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AP English Language and Literature 3 rd Quarter Mr. Fenn Introduction to Drama
“To understand a drama requires the same mental operation as to understand an existence, a biography, a man. It is a putting back of the bird into the egg, of the plant into its seed, a reconstitution of the whole genesis of the being in question. Art is simply the bringing into relief of the obscure thought of nature; a simplification of the lines, a falling into place of groups otherwise invisible. The fire of inspiration brings out, as it were, designs traced beforehand in sympathetic ink. The mysterious grows clear, the confused plain; what is complicated becomes simple - what is accidental, necessary. In short, art reveals nature by interpreting its intentions and formulating its desires. Every ideal is the key of a long enigma. The great artist is the simplifier” (emphasis and breaks added). Henri-Frédéric Amiel, 1882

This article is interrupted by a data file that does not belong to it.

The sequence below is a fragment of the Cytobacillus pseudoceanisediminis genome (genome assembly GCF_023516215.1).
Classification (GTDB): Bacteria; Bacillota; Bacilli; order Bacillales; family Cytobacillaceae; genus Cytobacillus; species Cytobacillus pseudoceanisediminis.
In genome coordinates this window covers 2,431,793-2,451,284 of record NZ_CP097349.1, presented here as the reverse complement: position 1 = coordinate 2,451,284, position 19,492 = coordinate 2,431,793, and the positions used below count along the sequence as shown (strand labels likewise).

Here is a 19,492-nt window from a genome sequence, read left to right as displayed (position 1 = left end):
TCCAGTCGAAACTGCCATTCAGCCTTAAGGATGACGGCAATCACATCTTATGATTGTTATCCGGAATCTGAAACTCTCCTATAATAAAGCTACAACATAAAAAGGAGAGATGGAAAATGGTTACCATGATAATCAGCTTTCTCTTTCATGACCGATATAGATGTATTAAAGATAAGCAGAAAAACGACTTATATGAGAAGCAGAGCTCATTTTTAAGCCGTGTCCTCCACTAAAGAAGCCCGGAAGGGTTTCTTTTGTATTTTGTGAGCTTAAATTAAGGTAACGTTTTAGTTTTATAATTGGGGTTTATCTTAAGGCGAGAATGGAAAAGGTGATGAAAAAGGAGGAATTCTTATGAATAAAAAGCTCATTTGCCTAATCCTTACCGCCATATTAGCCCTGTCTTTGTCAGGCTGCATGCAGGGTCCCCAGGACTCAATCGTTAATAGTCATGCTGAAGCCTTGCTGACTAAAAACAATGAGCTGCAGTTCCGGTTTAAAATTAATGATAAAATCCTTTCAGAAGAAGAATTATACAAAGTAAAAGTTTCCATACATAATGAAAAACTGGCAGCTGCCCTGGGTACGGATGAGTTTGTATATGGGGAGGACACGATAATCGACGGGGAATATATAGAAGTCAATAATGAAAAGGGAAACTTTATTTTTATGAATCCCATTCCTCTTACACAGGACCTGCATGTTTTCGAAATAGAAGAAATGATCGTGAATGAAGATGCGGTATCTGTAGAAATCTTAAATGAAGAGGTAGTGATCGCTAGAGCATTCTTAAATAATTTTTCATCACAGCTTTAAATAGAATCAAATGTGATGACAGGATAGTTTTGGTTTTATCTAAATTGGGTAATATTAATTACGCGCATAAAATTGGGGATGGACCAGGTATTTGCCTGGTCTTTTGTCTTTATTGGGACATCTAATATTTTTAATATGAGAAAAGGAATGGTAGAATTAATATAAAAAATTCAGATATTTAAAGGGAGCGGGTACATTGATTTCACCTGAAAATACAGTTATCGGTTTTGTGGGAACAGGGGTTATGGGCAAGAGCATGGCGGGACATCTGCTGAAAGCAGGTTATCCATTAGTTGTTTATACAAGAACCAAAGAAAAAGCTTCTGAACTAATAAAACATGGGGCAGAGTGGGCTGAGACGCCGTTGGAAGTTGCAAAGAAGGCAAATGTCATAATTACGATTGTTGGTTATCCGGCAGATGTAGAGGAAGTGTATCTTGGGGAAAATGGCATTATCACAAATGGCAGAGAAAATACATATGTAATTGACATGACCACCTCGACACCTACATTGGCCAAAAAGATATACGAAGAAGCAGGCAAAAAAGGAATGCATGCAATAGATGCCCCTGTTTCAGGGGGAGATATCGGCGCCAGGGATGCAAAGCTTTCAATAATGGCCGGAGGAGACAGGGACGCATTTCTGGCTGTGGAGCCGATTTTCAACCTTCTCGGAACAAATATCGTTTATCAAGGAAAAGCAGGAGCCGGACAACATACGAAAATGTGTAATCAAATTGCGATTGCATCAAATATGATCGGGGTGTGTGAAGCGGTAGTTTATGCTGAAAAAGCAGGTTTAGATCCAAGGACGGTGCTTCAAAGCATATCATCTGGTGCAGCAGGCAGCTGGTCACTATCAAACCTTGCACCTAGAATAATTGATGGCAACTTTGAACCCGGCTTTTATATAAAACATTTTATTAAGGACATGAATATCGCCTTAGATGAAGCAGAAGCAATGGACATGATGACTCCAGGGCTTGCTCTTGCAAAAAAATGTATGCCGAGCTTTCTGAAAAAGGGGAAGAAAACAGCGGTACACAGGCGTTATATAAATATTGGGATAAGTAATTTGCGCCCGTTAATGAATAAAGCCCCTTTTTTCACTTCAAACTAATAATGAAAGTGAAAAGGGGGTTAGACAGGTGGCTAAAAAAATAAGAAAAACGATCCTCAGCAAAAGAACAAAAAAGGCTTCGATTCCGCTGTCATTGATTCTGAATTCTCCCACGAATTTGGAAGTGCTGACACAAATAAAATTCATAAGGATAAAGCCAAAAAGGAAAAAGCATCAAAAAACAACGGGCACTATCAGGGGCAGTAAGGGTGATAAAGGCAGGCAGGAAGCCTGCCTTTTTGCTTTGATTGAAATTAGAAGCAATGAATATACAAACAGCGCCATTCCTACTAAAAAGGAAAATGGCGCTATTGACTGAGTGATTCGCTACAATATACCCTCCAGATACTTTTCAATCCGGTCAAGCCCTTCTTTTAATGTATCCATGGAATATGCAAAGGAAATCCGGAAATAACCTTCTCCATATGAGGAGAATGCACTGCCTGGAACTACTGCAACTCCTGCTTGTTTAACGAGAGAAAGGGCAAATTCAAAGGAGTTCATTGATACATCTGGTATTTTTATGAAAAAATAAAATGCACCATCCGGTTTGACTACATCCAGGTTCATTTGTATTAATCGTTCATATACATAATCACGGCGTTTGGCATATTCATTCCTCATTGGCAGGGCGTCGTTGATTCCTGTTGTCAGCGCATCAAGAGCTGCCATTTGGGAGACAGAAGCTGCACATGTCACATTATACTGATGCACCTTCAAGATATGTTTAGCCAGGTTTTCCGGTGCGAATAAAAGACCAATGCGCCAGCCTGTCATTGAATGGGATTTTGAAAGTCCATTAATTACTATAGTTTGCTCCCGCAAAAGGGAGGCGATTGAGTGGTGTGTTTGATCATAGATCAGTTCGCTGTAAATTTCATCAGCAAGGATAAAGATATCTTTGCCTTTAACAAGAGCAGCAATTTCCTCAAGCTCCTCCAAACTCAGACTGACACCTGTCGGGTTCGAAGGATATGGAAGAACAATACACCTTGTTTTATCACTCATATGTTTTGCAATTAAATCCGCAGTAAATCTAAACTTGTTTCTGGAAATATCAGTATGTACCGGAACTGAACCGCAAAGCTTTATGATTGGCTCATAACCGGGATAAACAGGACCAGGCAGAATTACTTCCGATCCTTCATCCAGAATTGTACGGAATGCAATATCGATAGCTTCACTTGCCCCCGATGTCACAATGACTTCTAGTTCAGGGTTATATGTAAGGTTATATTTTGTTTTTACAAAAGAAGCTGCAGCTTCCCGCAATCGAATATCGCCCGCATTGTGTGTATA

Elisabeth Woodbridge “All art, and hence all great drama, is in its nature both universal and personal, both general and selective. The painter cannot, for example paint every leaf of a tree, and if he did so his painting would certainly be more unsatisfactory to us than if he had worked with less minuteness. o His art lies in determining which of the impressions into which the infinitely complex total which we call “tree” may be resolved - which of these is to be preserved as essential, which may be rejected” (emphasis and breaks added). 1898
Drama From the Greek δρᾶμα (drama) which means “action” The drama masks represent tragedy and comedy
Drama Begins Egyptian drama, ca 2800-2400 BC, dramas about the dead pharaoh going to the underworld o Memphite Drama, recounting the story of Osiris and his son, Horus’, coronation o Abydos passion play concerns the story of Osiris – performed annually from 2500-550 BC Greece, ca 700 BC, many festivals honoring Dionysus, goddess of fertility o The art form of drama begins o “tragedy” comes from “goat” and “song” – the winner of the drama contest would win a goat (Robinson) Drama as Art Begins